The typical portfolio allocation today looks vastly different to how it did 10, 20 or 30 years ago. Aside from the different asset classes that are now available, the gamification of stock market and trading apps and the rise of social media has opened up investing to a new generation. Which is a good thing, right? Of course it is. One of the main criticisms in the past of the stock market and investing more broadly is that it is only accessible to those who have money and resources already. And this is changing: 15% of the retail market is now made up of investors who started in or after 2020.
What does this mean for retail investors?
However, one of the side effects of this phenomenon is that there have been a number of knock ons for the broader market. Let’s go deeper. The first, and most serious, is that investors have grown used to a market where everything goes up, and at a staggering pace. Yes, some of this is down to cryptocurrency gains but we’ve seen ridiculous growth from blue chips like Tesla and Nvidia, and IPOs from companies who haven’t even made a cent of revenue. This means that people are no longer satisfied with the steady, glacial growth of the S&P 500. Despite the fact that it’s up 27% YTD we haven’t heard a peep of it in several years. This is a bad sign — reaching a point at which people think they know better or are too advanced for index investing on a mass scale is usually around the time things start to pull back. It also means that portfolios are overweighted towards riskier assets that have done well over this 5 year cycle, but are certainly not guaranteed to do so in future. The other problem is that these assets have grown at such a weight that they now take up more than intended of an average portfolio.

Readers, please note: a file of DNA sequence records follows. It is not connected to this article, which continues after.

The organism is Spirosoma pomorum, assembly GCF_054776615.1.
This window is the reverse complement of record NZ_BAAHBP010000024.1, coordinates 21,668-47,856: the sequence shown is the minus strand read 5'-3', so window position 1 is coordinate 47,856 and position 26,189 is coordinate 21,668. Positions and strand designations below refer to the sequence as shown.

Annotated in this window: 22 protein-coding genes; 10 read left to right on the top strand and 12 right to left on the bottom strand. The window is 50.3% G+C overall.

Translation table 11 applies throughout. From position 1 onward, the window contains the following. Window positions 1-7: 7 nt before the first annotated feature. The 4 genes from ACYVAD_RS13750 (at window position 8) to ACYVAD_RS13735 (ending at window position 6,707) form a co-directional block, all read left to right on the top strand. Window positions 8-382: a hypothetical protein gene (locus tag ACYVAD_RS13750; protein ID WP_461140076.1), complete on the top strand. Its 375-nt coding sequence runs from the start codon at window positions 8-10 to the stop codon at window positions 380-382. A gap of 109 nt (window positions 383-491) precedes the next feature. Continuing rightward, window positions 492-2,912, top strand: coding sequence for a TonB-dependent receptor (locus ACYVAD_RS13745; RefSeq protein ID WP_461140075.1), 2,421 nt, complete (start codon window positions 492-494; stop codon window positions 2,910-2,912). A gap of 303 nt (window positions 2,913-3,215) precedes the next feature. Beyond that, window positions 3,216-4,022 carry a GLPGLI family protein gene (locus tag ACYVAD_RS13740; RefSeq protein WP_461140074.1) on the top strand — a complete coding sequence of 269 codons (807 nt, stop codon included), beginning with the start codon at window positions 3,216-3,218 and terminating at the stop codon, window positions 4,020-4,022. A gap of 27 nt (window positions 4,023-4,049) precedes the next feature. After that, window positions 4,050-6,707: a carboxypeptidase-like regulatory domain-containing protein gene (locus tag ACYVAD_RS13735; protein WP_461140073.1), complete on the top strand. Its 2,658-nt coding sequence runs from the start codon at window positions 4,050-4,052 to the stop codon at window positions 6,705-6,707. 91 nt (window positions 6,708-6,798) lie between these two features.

So what does this mean someone looking at their portfolio today should do? The traditional investing canon used to suggest an equity-bond split by age, where a 32 year old would have 32% bonds and the remaining 68% in equities, and so on up until retirement. This would change your risk profile as you moved through life, and thus had less time to recover from the sporadic economic shocks that can result in longer term pullbacks. However, a number of things are making this a little outdated. Firstly, bond markets are no longer providing the returns that they used to, and secondly people are living much longer, giving them more time to recover from price dips.
Here at Strabo, we like to hold predominantly equity funds, with a small portion of the portfolio dedicated towards self-selected individual stocks and alternatives like cryptocurrency and venture capital investments. This means we can scratch the itch of self selecting stocks, while leaving the majority of our portfolio to rumble along passively with the market. After all, more than 80% of even professional investors fail to beat the market. Although favour has been with retail of late, the pendulum will soon swing back towards passive strategies as we eventually return to a bear market. In the august words of George RR Martin, Winter is Coming!
With this in mind — by all means enjoy tech and crypto investments, but try to hold a strong exposure to the broader markets including US, European and emerging. These will be back in favour once the current madness subsides, and will serve you well with no stress or decision paralysis. Pound or dollar cost average into these monthly, and you’ll build yourself a good nest egg for retirement. Specific percentages are hard to dictate given it’s dependent on individual circumstances, but for anyone in young to middle age, a vast 80–90%+ equity allocation, the majority of which is passive (or wholly if you lack experience or desire to invest individually), is the most sensible options. Please do reach out with any questions, or simply to share your investing strategy!